The effects of the Otago exercise programme on actual and perceived balance in older adults: a meta-analysis

Review written by Dr Mariana Wingood info

Key Points

  1. The Otago Exercise Program has been identified to be an effective intervention strategy for addressing reduced balance.
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BACKGROUND & OBJECTIVE

In 2018 in the United States, an estimated 27.5% of older adults reported falling at least once in the past year. That same year, 3 million emergency department visits and approximately 32,000 deaths resulted from fall-related injuries among older adults (1). A major factor associated with falls among older adults is a decrease in strength, balance, fear of falling, and lower levels of balance confidence (2).

Unfortunately, the most appropriate and effective exercise training protocol is unclear. A program with promising results related to addressing one’s balance is the Otago Exercise Program (OEP) (3). The OEP is a program that was designed to prevent falls and consists of a set of exercises for strengthening and balance (4). See Box 1 for a summary of the OEP.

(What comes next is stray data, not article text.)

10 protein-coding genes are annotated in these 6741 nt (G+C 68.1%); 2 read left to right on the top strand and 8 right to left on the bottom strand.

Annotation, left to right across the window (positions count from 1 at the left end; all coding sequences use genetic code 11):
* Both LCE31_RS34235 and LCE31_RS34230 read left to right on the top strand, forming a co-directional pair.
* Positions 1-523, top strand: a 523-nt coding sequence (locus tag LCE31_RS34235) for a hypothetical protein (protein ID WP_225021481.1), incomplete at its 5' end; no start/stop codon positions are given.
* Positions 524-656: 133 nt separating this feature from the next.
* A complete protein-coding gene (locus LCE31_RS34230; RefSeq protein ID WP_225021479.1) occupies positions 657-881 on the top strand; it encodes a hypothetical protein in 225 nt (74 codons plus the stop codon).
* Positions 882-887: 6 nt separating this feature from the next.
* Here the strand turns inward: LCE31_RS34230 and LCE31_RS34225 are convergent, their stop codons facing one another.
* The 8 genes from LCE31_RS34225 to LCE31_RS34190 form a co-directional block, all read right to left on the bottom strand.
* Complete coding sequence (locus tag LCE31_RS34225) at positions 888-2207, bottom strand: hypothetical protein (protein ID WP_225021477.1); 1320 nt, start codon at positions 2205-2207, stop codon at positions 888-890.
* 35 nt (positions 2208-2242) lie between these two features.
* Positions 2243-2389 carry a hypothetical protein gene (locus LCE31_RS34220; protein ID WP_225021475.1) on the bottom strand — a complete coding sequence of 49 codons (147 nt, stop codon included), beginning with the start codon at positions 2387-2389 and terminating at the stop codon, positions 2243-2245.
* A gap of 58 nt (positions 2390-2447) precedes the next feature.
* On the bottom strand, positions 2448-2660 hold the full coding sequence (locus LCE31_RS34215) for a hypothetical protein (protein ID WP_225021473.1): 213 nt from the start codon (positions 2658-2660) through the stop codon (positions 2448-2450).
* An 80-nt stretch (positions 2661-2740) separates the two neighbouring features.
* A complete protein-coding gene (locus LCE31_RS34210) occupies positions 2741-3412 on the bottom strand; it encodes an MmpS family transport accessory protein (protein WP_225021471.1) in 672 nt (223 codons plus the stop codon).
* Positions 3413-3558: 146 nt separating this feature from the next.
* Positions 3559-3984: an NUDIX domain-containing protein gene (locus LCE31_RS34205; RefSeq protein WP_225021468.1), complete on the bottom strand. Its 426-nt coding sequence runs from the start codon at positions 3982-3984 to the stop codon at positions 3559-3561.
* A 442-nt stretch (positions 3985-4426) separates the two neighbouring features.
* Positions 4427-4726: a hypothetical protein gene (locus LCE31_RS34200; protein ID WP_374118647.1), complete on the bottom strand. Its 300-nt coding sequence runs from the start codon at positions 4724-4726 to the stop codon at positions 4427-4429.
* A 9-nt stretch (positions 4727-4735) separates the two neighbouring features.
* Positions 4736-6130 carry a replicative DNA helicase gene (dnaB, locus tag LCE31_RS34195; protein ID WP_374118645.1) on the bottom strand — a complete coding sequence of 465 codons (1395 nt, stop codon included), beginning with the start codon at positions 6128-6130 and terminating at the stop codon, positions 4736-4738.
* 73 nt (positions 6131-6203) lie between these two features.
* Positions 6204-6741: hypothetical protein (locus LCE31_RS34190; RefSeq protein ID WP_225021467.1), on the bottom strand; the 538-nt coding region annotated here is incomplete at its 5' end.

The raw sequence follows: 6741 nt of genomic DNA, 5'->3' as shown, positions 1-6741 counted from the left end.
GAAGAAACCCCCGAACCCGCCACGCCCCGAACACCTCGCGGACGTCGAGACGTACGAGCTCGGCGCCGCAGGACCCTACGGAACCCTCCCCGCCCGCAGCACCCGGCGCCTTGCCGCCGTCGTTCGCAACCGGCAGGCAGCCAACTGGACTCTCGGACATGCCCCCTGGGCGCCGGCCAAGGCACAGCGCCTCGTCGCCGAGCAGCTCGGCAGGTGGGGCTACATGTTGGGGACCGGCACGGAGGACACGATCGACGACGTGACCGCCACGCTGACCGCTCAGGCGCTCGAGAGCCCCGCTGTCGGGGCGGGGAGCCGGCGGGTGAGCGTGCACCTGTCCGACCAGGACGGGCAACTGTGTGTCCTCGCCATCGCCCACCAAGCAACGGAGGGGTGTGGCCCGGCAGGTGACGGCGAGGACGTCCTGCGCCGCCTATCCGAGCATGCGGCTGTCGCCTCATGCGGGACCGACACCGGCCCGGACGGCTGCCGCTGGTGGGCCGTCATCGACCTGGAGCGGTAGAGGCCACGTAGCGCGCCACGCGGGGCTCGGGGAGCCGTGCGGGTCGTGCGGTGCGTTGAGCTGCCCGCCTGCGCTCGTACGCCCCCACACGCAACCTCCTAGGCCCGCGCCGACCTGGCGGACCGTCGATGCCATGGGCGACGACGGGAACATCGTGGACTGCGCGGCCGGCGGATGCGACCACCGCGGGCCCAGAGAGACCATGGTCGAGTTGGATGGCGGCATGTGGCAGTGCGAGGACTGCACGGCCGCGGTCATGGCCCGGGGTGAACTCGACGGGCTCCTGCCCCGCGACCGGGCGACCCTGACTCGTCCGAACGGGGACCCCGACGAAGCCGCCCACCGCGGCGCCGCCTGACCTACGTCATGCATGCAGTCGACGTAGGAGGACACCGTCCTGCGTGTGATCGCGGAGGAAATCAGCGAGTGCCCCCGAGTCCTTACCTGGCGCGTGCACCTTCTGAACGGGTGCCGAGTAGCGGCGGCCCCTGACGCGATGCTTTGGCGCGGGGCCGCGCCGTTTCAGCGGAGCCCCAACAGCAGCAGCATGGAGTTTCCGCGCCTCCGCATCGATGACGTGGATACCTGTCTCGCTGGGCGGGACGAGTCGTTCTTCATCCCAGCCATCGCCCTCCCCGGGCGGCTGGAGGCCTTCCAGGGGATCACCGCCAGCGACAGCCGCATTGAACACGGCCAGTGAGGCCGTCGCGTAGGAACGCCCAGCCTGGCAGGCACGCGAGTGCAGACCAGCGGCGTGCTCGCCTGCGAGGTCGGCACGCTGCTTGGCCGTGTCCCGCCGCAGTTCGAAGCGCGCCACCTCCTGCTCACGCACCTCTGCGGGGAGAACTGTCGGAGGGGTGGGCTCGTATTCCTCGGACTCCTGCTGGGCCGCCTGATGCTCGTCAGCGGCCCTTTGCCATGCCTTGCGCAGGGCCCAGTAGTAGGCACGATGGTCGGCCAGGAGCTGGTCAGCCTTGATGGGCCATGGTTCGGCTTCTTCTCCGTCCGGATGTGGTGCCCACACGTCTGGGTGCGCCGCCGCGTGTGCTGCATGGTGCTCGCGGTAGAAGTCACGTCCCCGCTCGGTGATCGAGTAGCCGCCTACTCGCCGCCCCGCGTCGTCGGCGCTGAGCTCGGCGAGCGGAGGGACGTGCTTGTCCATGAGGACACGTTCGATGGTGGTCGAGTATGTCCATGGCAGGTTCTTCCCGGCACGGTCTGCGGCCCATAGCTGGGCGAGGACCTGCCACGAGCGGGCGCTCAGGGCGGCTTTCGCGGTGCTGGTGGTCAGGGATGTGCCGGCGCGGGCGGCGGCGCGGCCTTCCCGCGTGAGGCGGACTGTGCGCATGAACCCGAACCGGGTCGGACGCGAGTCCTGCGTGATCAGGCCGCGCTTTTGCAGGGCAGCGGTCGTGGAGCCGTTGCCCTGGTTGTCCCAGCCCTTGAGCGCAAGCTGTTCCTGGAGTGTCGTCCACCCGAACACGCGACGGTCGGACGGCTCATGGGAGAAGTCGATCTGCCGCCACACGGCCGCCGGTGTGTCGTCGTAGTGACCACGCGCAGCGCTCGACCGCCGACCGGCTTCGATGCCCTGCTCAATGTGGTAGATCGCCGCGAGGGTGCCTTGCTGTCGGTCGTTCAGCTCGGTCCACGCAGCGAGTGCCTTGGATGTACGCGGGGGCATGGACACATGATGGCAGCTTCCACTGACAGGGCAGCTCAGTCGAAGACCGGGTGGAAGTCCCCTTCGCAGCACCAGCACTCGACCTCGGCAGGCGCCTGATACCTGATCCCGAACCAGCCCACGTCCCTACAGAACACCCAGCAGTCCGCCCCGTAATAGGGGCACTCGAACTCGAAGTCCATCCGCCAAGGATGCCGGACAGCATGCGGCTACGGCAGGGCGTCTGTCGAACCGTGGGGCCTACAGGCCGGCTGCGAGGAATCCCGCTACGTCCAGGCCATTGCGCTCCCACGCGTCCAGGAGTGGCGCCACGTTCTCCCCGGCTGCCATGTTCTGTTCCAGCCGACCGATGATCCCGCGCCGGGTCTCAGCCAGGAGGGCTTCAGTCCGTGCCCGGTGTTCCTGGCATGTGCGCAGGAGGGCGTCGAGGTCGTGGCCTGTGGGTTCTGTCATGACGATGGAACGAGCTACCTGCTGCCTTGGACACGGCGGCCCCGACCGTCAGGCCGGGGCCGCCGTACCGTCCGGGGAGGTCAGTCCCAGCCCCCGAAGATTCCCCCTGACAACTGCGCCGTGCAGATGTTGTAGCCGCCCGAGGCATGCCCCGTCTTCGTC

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The objective of this meta-analysis was to investigate the effects of the OEP intervention on static, dynamic, proactive and reactive balance, perceived balance confidence, and fear of falling. A secondary purpose was to investigate which OEP protocol most greatly improved balance among older adults.

A major factor associated with falls among older adults is a decrease in strength, balance, fear of falling, and lower levels of balance confidence.
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It is recommended that the OEP is implemented in a group setting for more than 30 minutes per session.

METHODS

A systematic review and meta-analysis was performed to identify randomized controlled trials. The selection criteria were based on the following Population Intervention Comparison Outcome (PICO) framework:

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